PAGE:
We’re all familiar with the convention: Hollywood actor with massive ego and delusions of grandeur decides he wants to be a rockstar, forms a band, and goes on to receive adulation from their fans and absolute disdain from everybody else. Keanu Reeves, Jared Leto, Russell Crowe… the list is endless. And largely unlistenable.
But what happens when an ‘indie’ actor decides to move into music? And what if they join in as just another musician, rather than the usual ‘global icon surrounded by nobodies’ formula? Moreover, if it’s your band the actor joins, how do you enjoy the increased attention without being overshadowed by their presence?
This was the challenge for Alden Penner, co-founder of cult Canadian band The Unicorns (along with Nick Thorburn, whose new album as Nick Diamonds we coincidentally reviewed yesterday), as he kicked off a European tour at iconic London venue The 100 Club. His friendship with Michael Cera, who made his name in Arrested Development and has since become the go-to guy for gauche roles in films like Juno and Scott Pilgrim vs. the World, stems from the soundtrack to the film Paper Heart which they collaborated on in 2009.
Thus their joint billing is not quite as surprising as it might sound, especially seeing as Cera has played with Weezer and Mister Heavenly in the past and released a lo-fi solo album last year. Certainly there’s no doubt that Cera’s presence on the tour, widely billed as ‘Alden Penner with Michael Cera’, has boosted its profile somewhat, and as we descend into the bowels of The 100 Club, I’m intrigued to see if it’s possible to work out who is here for whom…
Perhaps to make sure we’re all aware whose gig this really is, Alden Penner takes the stage alone for ‘Oh Fleeting Shadow’, a twangy solo lament written for former band The Hidden Words. It gets a deservedly warm response, but it’s topped by the cheer when Cera takes to the stage with the rest of the band. While the actor’s presence is low-key, every word he utters into the microphone is greeted with laughter no matter how funny it is, or indeed whether it was intended as a joke. A shy “Hi” is greeted by mass whooping, while a facetious “strong start, very strong opening,” after ‘Ghost of Creaky Crater’ earns howls of laughter.
The jovial atmosphere seems to encourage audience members to try and be funny too, with mixed results. One observation from the stage – “A lot of nice faces here tonight” – gets a loud response of “fuck you!” from one exuberant punter. “Glad we’re all on the same page…” Cera mutters wryly.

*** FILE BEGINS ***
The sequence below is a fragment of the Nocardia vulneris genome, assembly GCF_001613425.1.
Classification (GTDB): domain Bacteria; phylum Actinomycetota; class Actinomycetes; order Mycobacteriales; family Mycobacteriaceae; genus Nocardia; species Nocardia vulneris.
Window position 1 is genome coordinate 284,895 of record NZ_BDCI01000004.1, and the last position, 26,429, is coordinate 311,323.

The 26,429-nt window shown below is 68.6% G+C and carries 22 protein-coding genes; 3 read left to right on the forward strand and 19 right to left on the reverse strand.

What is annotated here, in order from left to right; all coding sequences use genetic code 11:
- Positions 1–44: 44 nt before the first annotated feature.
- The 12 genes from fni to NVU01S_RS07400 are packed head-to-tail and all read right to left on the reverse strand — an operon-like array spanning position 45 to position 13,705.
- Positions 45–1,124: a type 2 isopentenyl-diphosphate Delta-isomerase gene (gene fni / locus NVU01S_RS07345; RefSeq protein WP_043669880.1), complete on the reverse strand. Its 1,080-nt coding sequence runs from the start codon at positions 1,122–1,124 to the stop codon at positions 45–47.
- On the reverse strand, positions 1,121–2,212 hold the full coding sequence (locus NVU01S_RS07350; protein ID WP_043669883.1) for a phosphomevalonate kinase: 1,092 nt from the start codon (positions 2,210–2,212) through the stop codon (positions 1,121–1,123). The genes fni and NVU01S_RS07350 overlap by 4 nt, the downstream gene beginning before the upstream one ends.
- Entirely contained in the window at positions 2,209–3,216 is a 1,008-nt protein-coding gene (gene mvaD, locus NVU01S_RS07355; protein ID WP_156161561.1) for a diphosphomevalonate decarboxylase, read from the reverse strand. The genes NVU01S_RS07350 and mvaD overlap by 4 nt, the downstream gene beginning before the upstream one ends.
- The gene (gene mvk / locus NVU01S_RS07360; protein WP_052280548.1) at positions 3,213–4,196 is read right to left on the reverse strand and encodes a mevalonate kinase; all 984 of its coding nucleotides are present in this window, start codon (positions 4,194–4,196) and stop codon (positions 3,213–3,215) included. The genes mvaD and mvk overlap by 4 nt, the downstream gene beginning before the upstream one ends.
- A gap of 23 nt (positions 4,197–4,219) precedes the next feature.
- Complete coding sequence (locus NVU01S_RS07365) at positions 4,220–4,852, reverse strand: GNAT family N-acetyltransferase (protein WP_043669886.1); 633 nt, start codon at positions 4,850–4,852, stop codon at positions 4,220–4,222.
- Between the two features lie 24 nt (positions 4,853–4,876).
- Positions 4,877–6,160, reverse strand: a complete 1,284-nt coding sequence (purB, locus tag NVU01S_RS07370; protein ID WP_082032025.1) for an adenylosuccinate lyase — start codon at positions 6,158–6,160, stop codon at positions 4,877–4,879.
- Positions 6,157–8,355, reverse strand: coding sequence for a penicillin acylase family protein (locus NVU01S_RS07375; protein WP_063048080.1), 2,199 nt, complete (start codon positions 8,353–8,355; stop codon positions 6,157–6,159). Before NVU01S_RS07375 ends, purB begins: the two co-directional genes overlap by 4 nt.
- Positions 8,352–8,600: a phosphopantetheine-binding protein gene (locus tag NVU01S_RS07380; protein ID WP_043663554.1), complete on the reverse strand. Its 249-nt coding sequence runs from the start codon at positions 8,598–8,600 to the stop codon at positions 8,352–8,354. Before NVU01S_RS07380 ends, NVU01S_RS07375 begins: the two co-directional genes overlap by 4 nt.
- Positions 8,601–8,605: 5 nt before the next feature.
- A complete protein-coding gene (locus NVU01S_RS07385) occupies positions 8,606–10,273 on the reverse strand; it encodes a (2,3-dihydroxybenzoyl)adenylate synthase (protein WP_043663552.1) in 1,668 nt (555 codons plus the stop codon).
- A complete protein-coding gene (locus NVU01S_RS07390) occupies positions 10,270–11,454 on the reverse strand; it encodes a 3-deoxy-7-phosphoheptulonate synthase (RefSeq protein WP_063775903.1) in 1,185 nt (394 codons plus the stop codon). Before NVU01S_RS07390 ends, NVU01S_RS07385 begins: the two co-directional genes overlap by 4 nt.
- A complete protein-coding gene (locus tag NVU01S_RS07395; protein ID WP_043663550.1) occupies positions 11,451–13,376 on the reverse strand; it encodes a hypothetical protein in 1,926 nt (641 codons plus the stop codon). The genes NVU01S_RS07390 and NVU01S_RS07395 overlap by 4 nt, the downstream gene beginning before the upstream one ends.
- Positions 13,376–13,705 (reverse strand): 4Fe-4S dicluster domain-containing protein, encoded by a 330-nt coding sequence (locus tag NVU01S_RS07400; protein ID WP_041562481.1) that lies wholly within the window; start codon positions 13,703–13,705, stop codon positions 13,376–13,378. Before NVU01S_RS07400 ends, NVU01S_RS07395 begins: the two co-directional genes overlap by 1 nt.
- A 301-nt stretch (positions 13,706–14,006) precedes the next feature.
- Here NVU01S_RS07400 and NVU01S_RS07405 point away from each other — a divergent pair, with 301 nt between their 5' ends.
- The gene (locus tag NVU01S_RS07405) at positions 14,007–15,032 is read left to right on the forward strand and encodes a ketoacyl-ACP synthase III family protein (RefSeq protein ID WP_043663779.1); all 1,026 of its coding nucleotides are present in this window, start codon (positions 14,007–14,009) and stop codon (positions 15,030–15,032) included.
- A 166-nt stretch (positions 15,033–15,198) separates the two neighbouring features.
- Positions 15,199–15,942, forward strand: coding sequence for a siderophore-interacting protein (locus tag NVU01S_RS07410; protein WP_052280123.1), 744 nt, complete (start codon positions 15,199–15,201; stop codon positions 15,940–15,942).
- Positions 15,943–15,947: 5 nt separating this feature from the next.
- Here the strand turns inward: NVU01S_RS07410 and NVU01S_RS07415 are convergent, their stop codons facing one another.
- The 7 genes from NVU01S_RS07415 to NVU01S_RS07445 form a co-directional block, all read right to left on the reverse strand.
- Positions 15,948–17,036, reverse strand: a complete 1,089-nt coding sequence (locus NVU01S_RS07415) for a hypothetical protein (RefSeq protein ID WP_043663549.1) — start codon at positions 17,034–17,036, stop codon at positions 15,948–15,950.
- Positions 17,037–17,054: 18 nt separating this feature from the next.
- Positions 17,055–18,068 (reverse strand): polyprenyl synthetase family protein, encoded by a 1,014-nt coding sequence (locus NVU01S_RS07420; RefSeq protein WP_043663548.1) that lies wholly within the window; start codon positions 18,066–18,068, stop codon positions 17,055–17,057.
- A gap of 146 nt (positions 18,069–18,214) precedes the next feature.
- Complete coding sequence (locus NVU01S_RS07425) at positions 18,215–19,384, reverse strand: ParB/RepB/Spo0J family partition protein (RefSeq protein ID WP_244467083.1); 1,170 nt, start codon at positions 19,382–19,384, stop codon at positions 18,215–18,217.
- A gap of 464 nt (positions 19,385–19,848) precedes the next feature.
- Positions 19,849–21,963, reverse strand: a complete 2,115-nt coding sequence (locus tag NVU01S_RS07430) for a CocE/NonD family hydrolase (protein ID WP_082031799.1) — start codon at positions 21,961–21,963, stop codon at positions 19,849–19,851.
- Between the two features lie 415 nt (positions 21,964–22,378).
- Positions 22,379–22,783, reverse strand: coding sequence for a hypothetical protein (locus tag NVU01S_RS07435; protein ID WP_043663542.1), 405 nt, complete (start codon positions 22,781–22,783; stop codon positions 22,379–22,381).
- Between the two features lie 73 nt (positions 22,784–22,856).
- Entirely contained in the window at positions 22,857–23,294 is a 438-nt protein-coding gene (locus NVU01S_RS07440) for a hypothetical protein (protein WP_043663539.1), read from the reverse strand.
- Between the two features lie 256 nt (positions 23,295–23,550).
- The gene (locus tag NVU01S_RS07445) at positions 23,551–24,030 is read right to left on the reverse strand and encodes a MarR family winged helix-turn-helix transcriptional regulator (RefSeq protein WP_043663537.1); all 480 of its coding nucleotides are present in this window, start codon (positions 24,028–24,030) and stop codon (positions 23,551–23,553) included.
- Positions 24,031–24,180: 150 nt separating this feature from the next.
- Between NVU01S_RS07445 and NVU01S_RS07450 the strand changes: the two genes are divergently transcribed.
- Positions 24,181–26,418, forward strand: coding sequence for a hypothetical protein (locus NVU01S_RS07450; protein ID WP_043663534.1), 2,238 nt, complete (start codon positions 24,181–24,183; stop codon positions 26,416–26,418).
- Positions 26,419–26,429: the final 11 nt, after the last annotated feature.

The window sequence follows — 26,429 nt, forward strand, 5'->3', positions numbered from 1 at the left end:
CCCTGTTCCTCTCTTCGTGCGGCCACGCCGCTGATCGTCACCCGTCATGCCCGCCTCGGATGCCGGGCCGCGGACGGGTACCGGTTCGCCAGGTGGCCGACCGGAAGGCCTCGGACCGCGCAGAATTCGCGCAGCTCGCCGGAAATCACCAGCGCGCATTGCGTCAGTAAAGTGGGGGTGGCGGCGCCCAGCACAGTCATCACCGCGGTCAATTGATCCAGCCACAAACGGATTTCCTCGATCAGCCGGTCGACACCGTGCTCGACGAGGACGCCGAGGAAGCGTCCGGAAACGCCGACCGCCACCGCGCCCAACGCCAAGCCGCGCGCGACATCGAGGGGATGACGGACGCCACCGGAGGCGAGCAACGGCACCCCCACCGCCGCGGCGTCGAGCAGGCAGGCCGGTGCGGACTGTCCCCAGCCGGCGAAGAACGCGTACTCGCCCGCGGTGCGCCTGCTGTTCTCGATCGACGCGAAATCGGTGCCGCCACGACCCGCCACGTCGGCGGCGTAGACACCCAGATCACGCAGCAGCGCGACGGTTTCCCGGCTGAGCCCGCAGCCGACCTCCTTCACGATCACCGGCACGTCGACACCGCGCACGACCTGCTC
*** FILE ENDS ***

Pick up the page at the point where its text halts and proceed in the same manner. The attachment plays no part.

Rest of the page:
He then takes the lead to perform one of his own tracks, ‘Oh Nadine’, which he ends with the comment: “That’s probably the whitest song in our whole set. No disrespect to white folks.” No disrespect to Cera, but it’s also the worst song of the set.
What of the rest of the music? Well it’s fair to say there’s a disappointing lack of tracks from Penner’s excellent new Canada In Space EP. In fact, the set is eleven tracks old before anything off it appears (and I only hear that through the toilet walls during a much-needed loo break). A shame as it really is a fine record, and I can recommend no better way to celebrate Canada Day than by buying it right now.
Elsewhere, everything’s a bit hit or miss. The crunchy Americana of ‘Put It On Me’ brings to mind Elliott Smith circa Figure 8, while ‘A Beautiful Dream’ (from last years Exegesis album) exhibits that playful, wistful sound The Unicorns used to specialise in. On the other hand, ‘Harsha’ is ramshackle as hell, while ‘Decline’ sounds like a low-rent Daniel Johnston demo. It takes ‘Ledmonton’, a bluesy gunfight of a track by another of Penner’s old bands The Clues, to pull it all back together.
The charming melancholy of ‘My Good Friend’ also succeeds, with Penner manipulating a record deck to add a sci-fi sheen to a lo-fi lullaby, but it’s recent track ‘Breathe To Burn’ I’ve been waiting for. Like a less bloated version of ‘The End’ by The Doors, the understated intro is easily the most atmospheric moment of the gig, with Penner’s voice sounding timorous yet portentous in the middle of it.
Unfortunately, the moment where the song suddenly switches into punkish thrash falls a little flat, with the distortion sounding scratchy rather than edgy. While Penner’s guitar sound has a gorgeous twang at lower volumes tonight, sadly it doesn’t sound nearly as nice when it’s turned up.
It sums up a gig that never quite manages to live up to the sum of its parts, never mind its star billing. Of course it’s the first night of the tour and things are never going to run perfectly smoothly, but it’s hard to see what Cera adds to the evening beyond some between-song chatter and a sense of occasion. He’s a competent musician but a less than competent singer, which becomes all too apparent as the night progresses.
It presents an awkward conundrum. Sure, Michael Cera’s appearances will bring a few more people into contact with Alden Penner’s music – but you can’t help but think that the music would sound better if he wasn’t there.
Kier Wiater Carnihan